Things that are really attractive when you're nine-months old:

- The dirt of potted plants
- Toilet brushes
- Toilet plungers
- Trash cans in the bathroom
- Tails, paws and ears of dogs and/or cats sharing your home
- Any piece of lint, clump of pet hair or other non-edible item spotted across the room
- Power cords
- Anything your parents are eating or drinking
- Anything your dogs are eating or drinking
- Anything considered innappropriate for a nine-month old

Things that are oh-so-unappealing when you're nine-months old:

- Your toys
- Your crib
- Nap times
- Bed time
- Vaccinations
- Being told "no." In either French or English

Love,

Catwoman.

Friday, June 02, 2006

Nine Months: My Letter to Baby Boy

We are three quarters of the way to your first birthday. Which is really insane. Do you realize that although nine months represents 100 percent of your entire life span, it represents less than 2.5 percent of mine? You've also now spent as much time in my womb as outside of it.

You've gotten even funnier and more stubborn this month. Which is funnier and more frustrating for me. For example, you're not happy simply being placed down now when you are wanting to stand. If you don't want to sit, you'll keep your knees and hips rigid, so that sitting you down becomes as easy as folding a two by four with one hand.



But best of all, this month, you've shown me the kind of love I have never known before. Sometimes I feel like I'm living in a Shakespeare play and I have to pinch myself to be reminded that I'm not as great as you make me feel so that my head doesn't swell to alarming sizes. When I pick you up from daycare, your whole face lights up. If I put you down in the living room with your toys to go to the kitchen, you become hysterical, the idea of being separated from me for more than a second too unbearable to live with. A year ago, I don't think I would have been capable of accepting this level of adoration. I think back of when you were first born and you'd constantly want to caress my hand with your sticky fingers when I'd feed you a bottle, and a couple of times I'd remove your hand, just needing a little personal sapce. Now, I enjoy your gentle touch, appreciating the fact that it will only be a few moons before you decide that I'm the bane of your existence and I should drop you off three blocks from the movie theater or party or brothel where you're meeting your friends.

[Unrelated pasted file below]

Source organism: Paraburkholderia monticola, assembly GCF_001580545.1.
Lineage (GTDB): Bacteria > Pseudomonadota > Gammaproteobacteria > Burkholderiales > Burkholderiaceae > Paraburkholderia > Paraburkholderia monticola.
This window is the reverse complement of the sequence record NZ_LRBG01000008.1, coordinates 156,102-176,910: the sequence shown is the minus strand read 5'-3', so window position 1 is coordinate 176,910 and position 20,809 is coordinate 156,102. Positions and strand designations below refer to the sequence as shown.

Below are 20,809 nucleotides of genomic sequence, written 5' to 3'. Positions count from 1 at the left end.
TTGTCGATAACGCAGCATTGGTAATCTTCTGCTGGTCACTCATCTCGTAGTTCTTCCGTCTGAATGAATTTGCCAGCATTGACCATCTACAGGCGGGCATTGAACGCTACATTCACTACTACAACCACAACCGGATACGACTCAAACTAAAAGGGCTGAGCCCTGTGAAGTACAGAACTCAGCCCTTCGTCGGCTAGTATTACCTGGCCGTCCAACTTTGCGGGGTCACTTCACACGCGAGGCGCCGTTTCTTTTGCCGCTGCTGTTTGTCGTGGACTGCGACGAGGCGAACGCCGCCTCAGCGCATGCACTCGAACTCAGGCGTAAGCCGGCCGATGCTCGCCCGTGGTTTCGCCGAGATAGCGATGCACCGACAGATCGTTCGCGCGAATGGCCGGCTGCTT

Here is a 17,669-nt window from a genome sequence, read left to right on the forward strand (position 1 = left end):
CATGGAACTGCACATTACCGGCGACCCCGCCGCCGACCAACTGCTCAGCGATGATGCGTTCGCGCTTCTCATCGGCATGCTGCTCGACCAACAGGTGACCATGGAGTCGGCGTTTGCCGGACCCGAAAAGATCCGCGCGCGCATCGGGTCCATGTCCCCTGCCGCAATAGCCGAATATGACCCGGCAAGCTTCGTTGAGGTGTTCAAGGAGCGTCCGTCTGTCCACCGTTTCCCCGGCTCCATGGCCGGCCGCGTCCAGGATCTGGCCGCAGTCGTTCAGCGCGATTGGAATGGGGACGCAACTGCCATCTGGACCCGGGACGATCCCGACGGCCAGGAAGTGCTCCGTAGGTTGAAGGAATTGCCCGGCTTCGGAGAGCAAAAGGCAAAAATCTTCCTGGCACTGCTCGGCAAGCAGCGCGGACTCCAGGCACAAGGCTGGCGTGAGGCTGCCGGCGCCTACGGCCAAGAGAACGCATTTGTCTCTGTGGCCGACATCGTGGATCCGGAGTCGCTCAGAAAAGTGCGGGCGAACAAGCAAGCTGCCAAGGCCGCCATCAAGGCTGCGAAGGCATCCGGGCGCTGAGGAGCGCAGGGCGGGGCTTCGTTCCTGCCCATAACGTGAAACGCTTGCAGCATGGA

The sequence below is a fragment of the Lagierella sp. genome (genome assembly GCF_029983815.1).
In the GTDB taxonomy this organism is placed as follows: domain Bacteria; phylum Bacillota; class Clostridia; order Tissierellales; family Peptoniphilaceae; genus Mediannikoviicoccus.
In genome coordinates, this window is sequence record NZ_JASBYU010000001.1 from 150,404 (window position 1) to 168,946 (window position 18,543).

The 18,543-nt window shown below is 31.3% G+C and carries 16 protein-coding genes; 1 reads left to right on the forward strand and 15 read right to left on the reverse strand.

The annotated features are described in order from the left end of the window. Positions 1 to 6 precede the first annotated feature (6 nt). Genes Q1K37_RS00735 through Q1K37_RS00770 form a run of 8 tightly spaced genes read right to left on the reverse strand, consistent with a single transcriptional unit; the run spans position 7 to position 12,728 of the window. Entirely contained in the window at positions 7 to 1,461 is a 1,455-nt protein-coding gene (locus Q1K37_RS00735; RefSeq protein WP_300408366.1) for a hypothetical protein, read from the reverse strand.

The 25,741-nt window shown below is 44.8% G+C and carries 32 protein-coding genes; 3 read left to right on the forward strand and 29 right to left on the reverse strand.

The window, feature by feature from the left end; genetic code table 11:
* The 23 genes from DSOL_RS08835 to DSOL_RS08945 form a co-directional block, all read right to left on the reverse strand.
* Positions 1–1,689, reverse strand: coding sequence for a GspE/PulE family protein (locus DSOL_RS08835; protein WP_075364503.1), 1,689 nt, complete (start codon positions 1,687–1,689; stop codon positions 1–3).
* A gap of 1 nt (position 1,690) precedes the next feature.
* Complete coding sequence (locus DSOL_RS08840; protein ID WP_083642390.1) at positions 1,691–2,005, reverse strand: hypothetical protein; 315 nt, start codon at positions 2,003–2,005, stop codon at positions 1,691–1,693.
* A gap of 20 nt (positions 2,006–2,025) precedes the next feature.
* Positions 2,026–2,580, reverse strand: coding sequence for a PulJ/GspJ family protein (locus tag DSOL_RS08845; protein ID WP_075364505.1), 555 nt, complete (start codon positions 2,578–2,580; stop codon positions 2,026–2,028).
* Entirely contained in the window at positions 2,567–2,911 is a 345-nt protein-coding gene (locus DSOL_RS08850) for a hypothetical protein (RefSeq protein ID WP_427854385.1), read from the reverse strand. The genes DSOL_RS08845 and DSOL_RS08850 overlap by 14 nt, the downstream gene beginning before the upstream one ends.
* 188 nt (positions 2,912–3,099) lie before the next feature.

They call it separation anxiety and it's meant that you refused for a good part of the past month to be put in your crib alone, so you've slept nestled between your dad and I and I've had to lay with you so you would take naps. And I've loved each second of it.



But the coolest thing ever is that you have literally become a little person in the span of only a month. At the beginning of this month, I could sit you down and you'd entertain yourself for a little while. Then you'd go down on your stomach, roll over somewhere and would scream at me to sit you up. Now? Not only did you wake up one day and just know how to get back up, but then you freaking crawled! I thought it would never happen. And as much as I hate to admit it, hearing all the crazy theories about how kids who never crawl end up being illiterate or in jail had me accepting the fact that I should be prepared to use your college fund for bail and lawyer fees. But now, no worries, you'll turn out midly screwed up like the rest of us, and you'll learn to read so that you can appreciate the great litterature of the 21st Century, like Maxim and Playboy and claim you buy it for the articles.